“John Keay tracks down his mysterious, Quixotic quarry with masterful scholarship, wonderous detail & true insight”
Hardcover: 352 pages
Publisher: KASHI HOUSE (16 Feb. 2017)
Inside this book you will fine detailed 2 relief maps that chart the world Alexander Gardner inhabited and travelled, they are full of exotic names that conjure up the lost days of adventure and danger that punctuate the succeeding 279 reading pages. Adding to the visual impact of this production is the stunning gallery of 86 images, printed in colour across 28 pages with an average of 3 per page. These are staggering in their quality and fed my imagination, complimenting the richness of text and subject beautifully. Each inner seam is covered with white calligraphy on burgundy, an added aesthetic touch which I appreciated exptremly. The cover is bound to attract you, because it is hard not to be strangely fascinated by the melancholy, leonine face staring with unfocused intensity out at you. This is the face of Alexander Gardner when he was an old man, wearing his ubiquitous Tartan Turban, backed by a portion of an American flag. The title, thank heaven is not in faux gilt, it is a shiny emerald colour. Kashi House has produced a wonderful book.
To men like Alexander Gardener the moral world didn’t make sense. At some point in his shadowy past he had become aware of some truths that many shy away from, and many just pretend to understand. Somewhere along the way he found that the civilised world was a shallow and superficial place, and he craved the brutal honesty of those places as yet unknown to his peers. The ordered civilisation he shunned,seemed to deny that life was full of random cruelty, ambition, hypocrisy, greed and hardship. By the end of his life he had discovered that when one goes out into the world, plunging in until body and soul would are submerged in situations that must be met, a person is faced with choices that clean fingered onlookers who have not lived with the same earthy verve cannot explain. Although some might deny it, there is something of Quixote about Gardner, a man who didn’t understand the world that had been forced on him and so went out in search of one that made better sense.
He once described himself as “a person long seperated from the World” who had lead a “self communing life” away from the “curious moralising notions of the world.” However he was not above many of the things that had apparently driven him to his life of wandering and self communion. He was no mystic searching for truth, fortune on his own terms seems to have been his end goal, although he wholeheartedly flung himself into whatever pursuit he was engaged, he was often at pains to explain his deeds to the world he had rejected, asking for acceptance as the quixotic outcast and at the same time asking to be left alone.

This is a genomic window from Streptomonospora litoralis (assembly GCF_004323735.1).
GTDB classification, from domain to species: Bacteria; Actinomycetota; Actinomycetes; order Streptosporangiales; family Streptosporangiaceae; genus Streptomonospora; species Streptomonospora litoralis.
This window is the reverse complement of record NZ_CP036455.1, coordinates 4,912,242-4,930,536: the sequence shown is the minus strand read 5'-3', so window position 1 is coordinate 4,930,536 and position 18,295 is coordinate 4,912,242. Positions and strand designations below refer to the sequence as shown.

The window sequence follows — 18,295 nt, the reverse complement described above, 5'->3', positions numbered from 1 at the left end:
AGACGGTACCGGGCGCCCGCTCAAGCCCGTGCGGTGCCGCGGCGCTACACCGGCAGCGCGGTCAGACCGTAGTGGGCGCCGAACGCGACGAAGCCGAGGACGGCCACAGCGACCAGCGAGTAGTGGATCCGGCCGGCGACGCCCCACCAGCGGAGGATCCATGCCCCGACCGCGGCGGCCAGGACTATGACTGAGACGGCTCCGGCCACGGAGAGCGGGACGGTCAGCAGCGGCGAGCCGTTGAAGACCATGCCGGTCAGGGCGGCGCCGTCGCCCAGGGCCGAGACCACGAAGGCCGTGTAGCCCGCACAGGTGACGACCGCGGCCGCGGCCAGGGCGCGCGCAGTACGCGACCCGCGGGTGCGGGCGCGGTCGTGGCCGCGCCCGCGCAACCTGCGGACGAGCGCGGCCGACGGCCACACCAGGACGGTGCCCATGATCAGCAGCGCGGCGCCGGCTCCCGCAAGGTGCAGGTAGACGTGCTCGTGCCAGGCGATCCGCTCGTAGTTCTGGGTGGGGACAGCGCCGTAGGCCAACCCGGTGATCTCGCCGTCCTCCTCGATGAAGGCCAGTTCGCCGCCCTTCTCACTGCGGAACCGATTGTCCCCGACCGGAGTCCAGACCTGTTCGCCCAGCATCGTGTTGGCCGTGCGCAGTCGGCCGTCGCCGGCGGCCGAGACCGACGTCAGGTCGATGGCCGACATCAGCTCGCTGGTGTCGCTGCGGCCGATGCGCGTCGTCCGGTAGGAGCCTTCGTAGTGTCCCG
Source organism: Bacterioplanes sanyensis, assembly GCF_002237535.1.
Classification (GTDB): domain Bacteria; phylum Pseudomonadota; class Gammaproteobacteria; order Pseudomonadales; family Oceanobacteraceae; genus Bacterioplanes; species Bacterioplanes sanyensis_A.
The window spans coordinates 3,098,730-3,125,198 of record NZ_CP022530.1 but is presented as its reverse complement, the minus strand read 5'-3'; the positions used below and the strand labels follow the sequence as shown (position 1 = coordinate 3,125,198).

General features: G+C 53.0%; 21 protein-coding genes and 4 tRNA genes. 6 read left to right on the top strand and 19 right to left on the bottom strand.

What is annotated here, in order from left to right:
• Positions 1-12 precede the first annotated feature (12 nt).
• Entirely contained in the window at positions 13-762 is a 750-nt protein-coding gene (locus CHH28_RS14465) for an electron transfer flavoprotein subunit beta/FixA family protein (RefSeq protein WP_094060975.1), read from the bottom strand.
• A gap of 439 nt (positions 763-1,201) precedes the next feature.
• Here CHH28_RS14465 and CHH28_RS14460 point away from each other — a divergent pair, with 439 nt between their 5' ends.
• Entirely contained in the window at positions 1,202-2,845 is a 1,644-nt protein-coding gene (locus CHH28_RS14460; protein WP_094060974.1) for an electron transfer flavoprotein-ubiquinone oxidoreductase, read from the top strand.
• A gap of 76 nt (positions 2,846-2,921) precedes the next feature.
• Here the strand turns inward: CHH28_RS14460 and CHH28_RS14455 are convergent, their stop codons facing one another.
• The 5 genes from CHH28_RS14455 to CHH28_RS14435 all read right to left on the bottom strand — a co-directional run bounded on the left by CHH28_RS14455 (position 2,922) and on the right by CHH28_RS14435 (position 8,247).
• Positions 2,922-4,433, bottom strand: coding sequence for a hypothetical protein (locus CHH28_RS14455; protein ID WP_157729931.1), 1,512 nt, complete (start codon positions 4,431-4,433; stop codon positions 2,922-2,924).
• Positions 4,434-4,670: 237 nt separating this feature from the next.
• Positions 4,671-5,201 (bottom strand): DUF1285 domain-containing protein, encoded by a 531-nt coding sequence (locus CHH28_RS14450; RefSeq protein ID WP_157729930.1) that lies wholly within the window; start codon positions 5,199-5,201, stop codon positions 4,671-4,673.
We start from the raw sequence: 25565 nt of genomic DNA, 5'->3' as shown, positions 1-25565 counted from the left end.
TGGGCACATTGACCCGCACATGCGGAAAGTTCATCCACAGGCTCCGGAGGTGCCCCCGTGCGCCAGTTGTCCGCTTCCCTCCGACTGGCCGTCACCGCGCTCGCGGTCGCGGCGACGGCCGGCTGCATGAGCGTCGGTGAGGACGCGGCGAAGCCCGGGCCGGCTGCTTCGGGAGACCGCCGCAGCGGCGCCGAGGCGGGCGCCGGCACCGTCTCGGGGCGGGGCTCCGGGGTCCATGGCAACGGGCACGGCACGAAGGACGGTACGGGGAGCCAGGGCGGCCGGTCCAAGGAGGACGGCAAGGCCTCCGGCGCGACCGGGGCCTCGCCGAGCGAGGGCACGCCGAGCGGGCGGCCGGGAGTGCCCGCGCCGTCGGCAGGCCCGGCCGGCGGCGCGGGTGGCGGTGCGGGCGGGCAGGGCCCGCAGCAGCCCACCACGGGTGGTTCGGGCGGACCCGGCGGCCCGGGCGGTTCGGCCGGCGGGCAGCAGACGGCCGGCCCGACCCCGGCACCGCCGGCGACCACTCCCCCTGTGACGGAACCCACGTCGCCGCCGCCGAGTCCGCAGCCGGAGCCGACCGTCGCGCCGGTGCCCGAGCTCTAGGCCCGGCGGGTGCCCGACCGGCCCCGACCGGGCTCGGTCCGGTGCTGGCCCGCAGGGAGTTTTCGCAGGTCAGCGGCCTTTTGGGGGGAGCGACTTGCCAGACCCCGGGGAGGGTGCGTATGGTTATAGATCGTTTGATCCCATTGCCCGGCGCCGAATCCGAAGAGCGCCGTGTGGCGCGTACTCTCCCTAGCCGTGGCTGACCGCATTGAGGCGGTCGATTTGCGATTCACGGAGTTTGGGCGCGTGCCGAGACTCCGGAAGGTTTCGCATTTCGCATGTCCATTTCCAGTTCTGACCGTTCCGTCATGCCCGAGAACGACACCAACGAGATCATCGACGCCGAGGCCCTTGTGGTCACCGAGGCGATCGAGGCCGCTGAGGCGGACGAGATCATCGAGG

Men wishing to cover what they fear to be shameful acts tend to philosophise. In Turkestan Gardner captured enemies and sold them into slavery. He killed many men subsequently with little compunction, (in one instance he oversaw the ritual disfigurement of a political prisoner), and as the author states we have only his word that those who died by his hand did so in a fair fight. He certainly played a supporting role in a massacre and then took pride in parading the severed head of one of the defeated through the streets. All of which goes to say that a man could not easily serve in the retinues of eastern potentates without getting blood under his fingernails.
Keay’s Tartan Turban is replete with adventure, drama, tragedy & mystery. The beginning has definite Kipling esque overtones, in scale and in elegance, but then it seems entirely likely that the poet took some inspiration from Gardner. Fittingly it starts with an investigation into who “The Tartan Turban” was, and Keay was not the only curious party. Cleverly introducing us to his subject through the investigations of a woman claiming to be his daughter who tried to establish a genetic link to Gardner after his death. This is particularly apropos, and represents the caliber of writing & focus found in the rest of the book, whose subtitle after all is “In search of Alexander Gardner”, this then is an investigation not an appraisal, a fascinating journey in pursuit of an enigmatic figure who has kept us guessing for over a century.